- ArcelorMittal has challenged the validity of a solar tracking patent owned by Array Technologies in a petition filed with the Patent Trial and Appeal Board
- Array Technologies had previously brought infringement claims against a solar tracking company called Exosun. ArcelorMittal later bought assets from Exosun, which may have prompted ArcelorMittal’s challenge to the Array Technolgies patent.
International steel and manufacturing giant ArcelorMittal filed a petition in March at the Patent Trial and Appeal Board challenging the validity of a solar tracking patent owned by Array Technologies, Inc. If successful, ArcelorMittal’s challenge could result in the cancellation of a significant portion of Array Technologies’ U.S. Patent No. 8,459,249.
ArcelorMittal appears to be an unusual petitioner at the PTAB in that ArcelorMittal and Array Technologies do not appear to be directly engaged in litigation over the ‘249 Patent. The PTAB is a favored venue among patent defendants for attempting to invalidate a patent, and it is estimated that upwards of 85% of the disputes heard at the PTAB stem from litigation between the parties in federal courts. As explained below, in this case ArcelorMittal appears to be bringing the challenge to Array’s ‘249 Patent as a preemptive measure.
Array Technologies filed a lawsuit in August 2017 against Exosun Inc., a worldwide provider of solar tracking arrays, alleging infringement of the ‘249 Patent. In early 2018, while that lawsuit was ongoing, ArcelorMittal purchased assets from Exosun SAS (the French parent company of Exosun Inc.). ArcelorMittal then challenged the validity of the ‘249 Patent at the PTAB, possibly because the acquired assets were the same that are accused of infringement in the Exosun litigation. In bringing the challenge, ArcelorMittal may be able to invalidate the patent asserted by Array Technologies. ArcelorMittal may also use the challenge as leverage in any settlement or licensing negotiations with Array Technologies.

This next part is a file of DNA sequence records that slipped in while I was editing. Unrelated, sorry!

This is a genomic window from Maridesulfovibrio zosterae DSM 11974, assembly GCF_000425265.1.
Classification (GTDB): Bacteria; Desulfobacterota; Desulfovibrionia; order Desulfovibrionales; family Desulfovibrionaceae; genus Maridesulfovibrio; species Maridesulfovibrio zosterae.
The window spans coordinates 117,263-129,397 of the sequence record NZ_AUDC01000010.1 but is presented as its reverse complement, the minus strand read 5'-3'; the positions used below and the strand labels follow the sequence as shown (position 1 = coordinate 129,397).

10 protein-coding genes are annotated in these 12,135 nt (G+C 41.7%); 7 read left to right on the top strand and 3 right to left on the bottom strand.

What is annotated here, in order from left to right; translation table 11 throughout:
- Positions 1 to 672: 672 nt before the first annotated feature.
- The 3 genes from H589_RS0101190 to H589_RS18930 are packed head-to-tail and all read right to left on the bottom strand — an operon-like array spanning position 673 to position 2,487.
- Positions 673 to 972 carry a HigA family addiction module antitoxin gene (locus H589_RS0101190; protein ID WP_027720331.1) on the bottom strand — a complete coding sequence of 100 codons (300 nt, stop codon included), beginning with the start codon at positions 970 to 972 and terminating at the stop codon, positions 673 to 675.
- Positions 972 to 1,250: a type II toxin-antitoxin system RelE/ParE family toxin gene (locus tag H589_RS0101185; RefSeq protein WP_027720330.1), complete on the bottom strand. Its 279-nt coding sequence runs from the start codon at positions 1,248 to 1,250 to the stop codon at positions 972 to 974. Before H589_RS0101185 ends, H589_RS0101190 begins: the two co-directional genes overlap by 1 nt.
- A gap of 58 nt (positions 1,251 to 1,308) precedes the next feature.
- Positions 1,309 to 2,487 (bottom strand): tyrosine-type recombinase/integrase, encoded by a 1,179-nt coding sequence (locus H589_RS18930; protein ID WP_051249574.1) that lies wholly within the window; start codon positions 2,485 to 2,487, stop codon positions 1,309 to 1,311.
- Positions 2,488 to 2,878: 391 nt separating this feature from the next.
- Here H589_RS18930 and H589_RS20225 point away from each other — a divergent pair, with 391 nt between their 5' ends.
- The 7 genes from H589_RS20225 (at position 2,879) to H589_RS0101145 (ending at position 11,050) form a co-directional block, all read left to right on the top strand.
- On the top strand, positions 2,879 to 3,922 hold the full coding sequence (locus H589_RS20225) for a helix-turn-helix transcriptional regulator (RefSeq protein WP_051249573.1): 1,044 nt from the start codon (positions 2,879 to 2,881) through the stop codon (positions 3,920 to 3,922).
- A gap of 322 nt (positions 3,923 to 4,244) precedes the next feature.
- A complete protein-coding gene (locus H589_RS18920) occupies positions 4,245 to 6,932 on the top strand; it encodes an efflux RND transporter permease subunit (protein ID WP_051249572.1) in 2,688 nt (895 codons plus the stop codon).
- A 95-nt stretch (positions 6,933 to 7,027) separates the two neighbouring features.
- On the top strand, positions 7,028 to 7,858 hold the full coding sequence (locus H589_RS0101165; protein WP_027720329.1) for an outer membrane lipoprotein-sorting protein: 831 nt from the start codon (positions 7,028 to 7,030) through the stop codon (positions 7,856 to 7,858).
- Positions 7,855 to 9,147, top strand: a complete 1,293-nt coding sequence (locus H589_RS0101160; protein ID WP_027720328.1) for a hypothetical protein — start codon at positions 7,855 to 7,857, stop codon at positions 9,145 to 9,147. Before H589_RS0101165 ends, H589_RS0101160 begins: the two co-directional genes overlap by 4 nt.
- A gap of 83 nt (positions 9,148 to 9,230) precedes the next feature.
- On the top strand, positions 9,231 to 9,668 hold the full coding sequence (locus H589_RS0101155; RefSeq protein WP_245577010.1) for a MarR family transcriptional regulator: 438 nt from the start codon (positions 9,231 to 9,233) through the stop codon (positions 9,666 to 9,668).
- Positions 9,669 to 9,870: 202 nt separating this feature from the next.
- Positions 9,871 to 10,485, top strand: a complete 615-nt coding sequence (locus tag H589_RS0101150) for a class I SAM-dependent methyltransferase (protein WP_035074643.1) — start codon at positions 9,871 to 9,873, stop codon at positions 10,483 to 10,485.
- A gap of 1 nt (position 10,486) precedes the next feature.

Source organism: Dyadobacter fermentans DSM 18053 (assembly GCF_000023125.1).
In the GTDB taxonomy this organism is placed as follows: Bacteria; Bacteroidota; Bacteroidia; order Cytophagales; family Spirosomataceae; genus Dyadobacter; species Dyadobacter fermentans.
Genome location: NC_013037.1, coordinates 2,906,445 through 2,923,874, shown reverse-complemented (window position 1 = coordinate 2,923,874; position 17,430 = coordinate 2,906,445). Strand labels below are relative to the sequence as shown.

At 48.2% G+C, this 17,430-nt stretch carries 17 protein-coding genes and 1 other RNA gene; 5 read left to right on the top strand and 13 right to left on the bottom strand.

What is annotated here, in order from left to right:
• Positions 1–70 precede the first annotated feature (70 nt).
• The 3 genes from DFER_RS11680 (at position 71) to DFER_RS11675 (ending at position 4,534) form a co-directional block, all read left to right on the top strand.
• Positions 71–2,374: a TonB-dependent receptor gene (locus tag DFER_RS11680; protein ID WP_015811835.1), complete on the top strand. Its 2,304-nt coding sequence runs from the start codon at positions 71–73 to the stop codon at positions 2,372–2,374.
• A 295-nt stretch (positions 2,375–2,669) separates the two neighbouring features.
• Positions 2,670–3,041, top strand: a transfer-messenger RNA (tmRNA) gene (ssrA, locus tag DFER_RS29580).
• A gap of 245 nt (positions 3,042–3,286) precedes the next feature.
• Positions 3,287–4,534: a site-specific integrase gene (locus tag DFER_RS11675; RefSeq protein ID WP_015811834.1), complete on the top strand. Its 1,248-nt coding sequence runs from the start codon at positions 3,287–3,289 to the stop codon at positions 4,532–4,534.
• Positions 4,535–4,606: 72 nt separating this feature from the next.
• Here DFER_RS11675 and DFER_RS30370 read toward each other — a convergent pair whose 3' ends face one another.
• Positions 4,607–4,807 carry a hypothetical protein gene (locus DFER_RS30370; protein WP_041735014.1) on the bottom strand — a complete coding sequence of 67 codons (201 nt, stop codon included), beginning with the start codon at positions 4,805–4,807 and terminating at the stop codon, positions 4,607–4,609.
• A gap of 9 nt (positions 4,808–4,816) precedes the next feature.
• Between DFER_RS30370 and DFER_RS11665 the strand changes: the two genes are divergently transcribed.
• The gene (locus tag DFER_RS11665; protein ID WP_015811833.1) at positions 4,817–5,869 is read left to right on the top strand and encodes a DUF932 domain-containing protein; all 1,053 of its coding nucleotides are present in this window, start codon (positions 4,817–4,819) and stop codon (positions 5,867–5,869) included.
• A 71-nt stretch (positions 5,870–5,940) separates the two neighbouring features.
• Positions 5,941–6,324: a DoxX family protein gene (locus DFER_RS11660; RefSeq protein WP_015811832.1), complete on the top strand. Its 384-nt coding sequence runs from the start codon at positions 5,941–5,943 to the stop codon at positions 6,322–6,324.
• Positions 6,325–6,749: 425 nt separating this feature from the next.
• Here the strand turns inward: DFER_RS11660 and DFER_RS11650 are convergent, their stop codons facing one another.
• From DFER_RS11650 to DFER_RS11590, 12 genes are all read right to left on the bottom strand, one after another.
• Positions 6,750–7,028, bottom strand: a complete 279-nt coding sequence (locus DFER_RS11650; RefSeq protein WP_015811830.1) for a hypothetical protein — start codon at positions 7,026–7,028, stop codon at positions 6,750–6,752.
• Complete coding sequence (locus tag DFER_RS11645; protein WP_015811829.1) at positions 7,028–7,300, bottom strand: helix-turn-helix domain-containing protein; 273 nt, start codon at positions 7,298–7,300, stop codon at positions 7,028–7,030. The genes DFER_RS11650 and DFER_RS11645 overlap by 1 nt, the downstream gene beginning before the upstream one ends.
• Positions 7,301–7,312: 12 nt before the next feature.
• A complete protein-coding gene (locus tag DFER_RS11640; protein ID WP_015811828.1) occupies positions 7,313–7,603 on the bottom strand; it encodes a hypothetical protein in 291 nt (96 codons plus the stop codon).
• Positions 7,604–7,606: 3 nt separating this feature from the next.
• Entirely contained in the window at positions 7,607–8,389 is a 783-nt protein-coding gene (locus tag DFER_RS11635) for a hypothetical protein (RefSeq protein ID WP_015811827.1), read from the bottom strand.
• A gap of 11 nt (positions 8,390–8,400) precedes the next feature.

The ‘249 Patent is directed to solar tracking technology. Solar tracking arrays allow solar panels to follow the motion of the sun throughout the day, most commonly by moving the solar panels from an east-facing orientation early in the day to a west-facing orientation late in the day as shown in the below image:
The ‘249 Patent asserts a significant weakness in the solar tracking array shown above: when solar panels are subjected to windy conditions, the forces acting on the panels are essentially concentrated at the mechanical linkage circled in red. As a result, solar tracking arrays of the type shown above must be constructed with large, robust, and expensive mechanical linkages. The ‘249 Patent also notes that these arrays require strict alignment between rows of panels to ensure that the mechanical linkages are able to couple multiple rows together.
To overcome these weaknesses, the ‘249 Patent proposes coupling the array’s mechanical driver to each solar panel with a device called a worm gear. Worm gears are effective to drive the motion of the solar panel, but do not generally translate wind forces back to the mechanical driver. The ‘249 Patent also proposed the use of articulating joints between solar panels to compensate for non-aligning units. An annotated figure from the ‘249 Patent shows the worm gear and articulating joints:
In challenging the validity of the ‘249 Patent, ArcelorMittal has provided a number of documents to the PTAB that purport to show the use of worm gears and articulating joints with solar arrays before the time of the alleged invention claimed in the ‘249 Patent. (Reminder: if a claimed invention is not new and non-obvious over existing technology at the time the invention was made, then the invention cannot be patented). If ArcelorMittal is successful in arguing that the invention claimed in the ‘249 Patent is merely an obvious combination of previously known elements, then the challenged portions of the patent will be declared invalid and cancelled by the PTAB.